I do not always use the fingerings as suggested in the revised book 5 Suzuki book. The revised edition provides several choices in some places, and I use these suggestions as starting points for discussions about fingering choices.
I would like to remind you that I set up the discussion of fingering choices beginning in book 1. In my earlier posts I frequently mentioned songs in which I asked my students to learn a particular fingering sequence in order to build up a fingering habit that would be comfortable throughout book 2, 3, 4, and now 5. So book 5 is basically the continuation of a fingering discussion that I have silently had with my student since book 1. I now use book 5 to have an open discussion about fingering with my student.
I have also provided my student several places in the Suzuki books where I have given my student a chance to pick a particular fingering over another in some places due to personal preference. For example, I have a very small hand, and I find it very useful to use my "lazy pinkie" or flat 4th finger to play some fingering passages rather than stretching my 3rd finger. I have suggested both fingerings to students in book 2 and have accepted the student's personal preference for one fingering or another.
Off the String Bowing Skills
As preparation for the off-the-string bowing opportunities presented in book 5, I incorporate off-the-string playing in review of earlier books. We might do this in group class or just as a general review assignment, when I introduce spiccato. For example, book 4 and the Seitz concertos all include several places where the student can begin practicing off the string in the lower half of the bow. In addition, I also focus on places where the student can use the collé bowing, such as the first Seitz concerto in book 4, the Long Long Ago variation in book 2, Minuet in G trio, Martini's Gavotte, Becker's Gavotte, and any earlier repertoire piece that used the "up-up" bowing, such as Minuet 2 in book 1. This bowing practice incorporated within earlier repertoire then culminates in the first piece of Bach's Gavotte and the later Country Dance in book 5. These bowing skills do not become perfect in most cases at the time the student learns these pieces but later during group class activities or as the student progresses into later Suzuki or other "outside" repertoire.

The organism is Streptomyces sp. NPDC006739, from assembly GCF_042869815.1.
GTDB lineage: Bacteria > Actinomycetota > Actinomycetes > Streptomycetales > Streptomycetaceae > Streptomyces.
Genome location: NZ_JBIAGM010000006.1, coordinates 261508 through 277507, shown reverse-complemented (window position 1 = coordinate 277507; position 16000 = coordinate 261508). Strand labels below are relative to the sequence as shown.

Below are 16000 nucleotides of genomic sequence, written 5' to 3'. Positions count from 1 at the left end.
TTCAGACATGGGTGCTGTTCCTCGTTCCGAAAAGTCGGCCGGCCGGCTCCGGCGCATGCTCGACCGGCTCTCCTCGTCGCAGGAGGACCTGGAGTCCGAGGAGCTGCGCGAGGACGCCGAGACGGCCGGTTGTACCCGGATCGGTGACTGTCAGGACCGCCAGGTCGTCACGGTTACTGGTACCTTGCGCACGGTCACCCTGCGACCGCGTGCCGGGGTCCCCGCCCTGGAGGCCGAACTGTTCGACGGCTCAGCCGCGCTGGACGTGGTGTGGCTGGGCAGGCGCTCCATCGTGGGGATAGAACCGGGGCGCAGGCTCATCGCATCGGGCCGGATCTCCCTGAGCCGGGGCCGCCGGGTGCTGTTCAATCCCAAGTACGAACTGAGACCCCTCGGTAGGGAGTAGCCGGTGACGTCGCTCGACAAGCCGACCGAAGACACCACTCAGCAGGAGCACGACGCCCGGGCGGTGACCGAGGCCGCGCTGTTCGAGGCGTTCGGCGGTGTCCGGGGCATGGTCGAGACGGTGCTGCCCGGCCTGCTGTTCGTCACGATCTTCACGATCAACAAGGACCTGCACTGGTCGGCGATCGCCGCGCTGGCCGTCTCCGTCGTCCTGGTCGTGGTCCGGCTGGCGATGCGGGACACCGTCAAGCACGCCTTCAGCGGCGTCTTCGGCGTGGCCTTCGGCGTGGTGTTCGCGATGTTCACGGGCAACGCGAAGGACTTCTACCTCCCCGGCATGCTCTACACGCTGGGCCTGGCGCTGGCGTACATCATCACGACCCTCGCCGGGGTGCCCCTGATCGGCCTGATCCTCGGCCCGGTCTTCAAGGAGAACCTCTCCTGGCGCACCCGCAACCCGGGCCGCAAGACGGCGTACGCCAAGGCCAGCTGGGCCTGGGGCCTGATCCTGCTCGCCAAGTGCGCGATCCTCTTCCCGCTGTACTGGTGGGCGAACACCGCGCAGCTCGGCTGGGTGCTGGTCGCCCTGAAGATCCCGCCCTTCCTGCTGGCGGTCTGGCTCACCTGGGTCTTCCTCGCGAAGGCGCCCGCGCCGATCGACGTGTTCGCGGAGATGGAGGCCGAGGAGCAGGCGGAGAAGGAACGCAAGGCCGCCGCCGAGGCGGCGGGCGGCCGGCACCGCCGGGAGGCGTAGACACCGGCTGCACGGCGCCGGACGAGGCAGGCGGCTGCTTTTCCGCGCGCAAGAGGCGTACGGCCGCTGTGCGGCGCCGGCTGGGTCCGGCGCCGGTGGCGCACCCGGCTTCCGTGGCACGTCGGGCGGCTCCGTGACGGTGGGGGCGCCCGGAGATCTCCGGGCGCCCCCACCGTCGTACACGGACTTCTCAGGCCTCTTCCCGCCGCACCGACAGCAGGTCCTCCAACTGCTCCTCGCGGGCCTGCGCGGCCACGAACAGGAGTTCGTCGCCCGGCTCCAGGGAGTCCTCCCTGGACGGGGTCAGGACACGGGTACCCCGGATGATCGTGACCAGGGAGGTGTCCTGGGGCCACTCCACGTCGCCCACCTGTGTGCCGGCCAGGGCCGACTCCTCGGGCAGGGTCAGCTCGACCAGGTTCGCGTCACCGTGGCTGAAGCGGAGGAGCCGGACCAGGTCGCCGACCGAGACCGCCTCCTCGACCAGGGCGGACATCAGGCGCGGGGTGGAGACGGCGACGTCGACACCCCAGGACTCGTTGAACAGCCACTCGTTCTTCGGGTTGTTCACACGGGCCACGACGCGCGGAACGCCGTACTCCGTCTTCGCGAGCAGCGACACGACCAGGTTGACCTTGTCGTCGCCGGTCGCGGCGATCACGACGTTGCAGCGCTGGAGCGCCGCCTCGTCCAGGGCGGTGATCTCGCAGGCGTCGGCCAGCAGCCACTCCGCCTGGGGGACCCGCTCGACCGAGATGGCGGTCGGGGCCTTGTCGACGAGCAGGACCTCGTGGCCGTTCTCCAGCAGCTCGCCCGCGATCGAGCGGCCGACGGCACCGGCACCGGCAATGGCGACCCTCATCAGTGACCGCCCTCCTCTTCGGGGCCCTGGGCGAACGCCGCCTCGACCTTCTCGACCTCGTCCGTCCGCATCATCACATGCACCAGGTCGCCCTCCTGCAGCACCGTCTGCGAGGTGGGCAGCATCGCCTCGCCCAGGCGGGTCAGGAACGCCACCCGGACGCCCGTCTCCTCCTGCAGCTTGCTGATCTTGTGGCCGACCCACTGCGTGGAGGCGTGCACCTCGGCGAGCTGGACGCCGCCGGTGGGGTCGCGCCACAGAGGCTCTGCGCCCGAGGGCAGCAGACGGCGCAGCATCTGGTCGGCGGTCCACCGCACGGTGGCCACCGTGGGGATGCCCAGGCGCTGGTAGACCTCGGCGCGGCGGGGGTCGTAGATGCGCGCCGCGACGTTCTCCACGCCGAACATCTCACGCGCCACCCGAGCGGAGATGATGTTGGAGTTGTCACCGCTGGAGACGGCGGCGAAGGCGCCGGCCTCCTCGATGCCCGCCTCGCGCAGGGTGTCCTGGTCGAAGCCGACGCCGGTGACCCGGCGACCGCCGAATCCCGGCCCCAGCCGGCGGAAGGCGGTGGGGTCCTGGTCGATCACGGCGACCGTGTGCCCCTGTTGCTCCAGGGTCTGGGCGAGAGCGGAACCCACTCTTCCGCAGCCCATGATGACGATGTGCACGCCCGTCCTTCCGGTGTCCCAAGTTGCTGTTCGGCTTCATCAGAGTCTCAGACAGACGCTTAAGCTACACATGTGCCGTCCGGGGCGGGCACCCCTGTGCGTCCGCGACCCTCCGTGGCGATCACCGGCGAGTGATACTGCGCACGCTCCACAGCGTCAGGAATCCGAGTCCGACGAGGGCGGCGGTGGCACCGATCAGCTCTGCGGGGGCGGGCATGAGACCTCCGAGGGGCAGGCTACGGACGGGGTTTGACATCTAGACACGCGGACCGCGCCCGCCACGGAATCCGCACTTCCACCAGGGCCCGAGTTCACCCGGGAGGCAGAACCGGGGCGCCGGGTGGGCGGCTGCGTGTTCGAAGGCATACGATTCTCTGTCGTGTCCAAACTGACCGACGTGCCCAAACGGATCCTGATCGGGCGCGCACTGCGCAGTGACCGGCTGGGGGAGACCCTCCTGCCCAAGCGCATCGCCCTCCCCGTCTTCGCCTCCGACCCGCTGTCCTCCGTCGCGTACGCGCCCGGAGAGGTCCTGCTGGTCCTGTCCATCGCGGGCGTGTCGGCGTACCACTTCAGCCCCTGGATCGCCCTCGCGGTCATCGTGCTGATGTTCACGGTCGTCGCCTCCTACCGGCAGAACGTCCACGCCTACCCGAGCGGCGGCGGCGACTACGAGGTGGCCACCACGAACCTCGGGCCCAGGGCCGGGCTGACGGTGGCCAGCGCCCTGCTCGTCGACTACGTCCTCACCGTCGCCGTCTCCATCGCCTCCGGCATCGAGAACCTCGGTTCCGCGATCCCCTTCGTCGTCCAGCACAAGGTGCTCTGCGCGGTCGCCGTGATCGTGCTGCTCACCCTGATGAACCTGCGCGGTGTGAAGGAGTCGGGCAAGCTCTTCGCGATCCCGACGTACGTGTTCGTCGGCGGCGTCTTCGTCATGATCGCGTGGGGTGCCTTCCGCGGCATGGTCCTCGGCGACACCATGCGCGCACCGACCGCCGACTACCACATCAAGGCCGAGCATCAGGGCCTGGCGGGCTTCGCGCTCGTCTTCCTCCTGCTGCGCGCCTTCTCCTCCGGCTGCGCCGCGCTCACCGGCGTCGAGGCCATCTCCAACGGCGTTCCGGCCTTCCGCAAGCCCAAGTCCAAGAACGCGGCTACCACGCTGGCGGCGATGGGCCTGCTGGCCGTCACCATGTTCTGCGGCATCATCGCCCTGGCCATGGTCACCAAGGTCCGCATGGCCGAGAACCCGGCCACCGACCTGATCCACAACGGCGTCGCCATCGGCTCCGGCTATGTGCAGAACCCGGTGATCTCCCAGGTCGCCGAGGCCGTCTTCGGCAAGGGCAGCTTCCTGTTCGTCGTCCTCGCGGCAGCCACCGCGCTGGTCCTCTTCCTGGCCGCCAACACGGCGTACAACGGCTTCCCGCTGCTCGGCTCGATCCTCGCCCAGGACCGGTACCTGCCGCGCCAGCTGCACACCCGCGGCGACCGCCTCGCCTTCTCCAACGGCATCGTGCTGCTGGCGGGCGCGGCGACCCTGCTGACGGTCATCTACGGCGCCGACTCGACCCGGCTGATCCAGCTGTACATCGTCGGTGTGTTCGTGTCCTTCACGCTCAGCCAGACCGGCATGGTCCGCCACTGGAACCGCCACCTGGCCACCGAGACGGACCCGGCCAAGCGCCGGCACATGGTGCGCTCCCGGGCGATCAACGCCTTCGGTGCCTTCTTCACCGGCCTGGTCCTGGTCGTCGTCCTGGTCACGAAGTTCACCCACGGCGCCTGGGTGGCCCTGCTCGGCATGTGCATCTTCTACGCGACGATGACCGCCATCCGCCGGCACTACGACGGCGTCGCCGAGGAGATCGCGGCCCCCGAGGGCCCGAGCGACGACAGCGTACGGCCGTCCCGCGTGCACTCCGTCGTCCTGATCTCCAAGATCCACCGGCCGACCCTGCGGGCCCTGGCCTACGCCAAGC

When the student gets to German Dance in book 5, I wait until the student has learned the notes before teaching the airborne bowing (remember Dr. Suzuki's suggestion: "Finger, Bow, Go!"). Then we play the two-note slur and single note up bow of measure one as a lifting, in-the-air bowing. It may take the student a few lessons to master this skill. Note that this bowing pattern leads to the faster, mixed spiccato and slur bowing of Veracini's Gigue.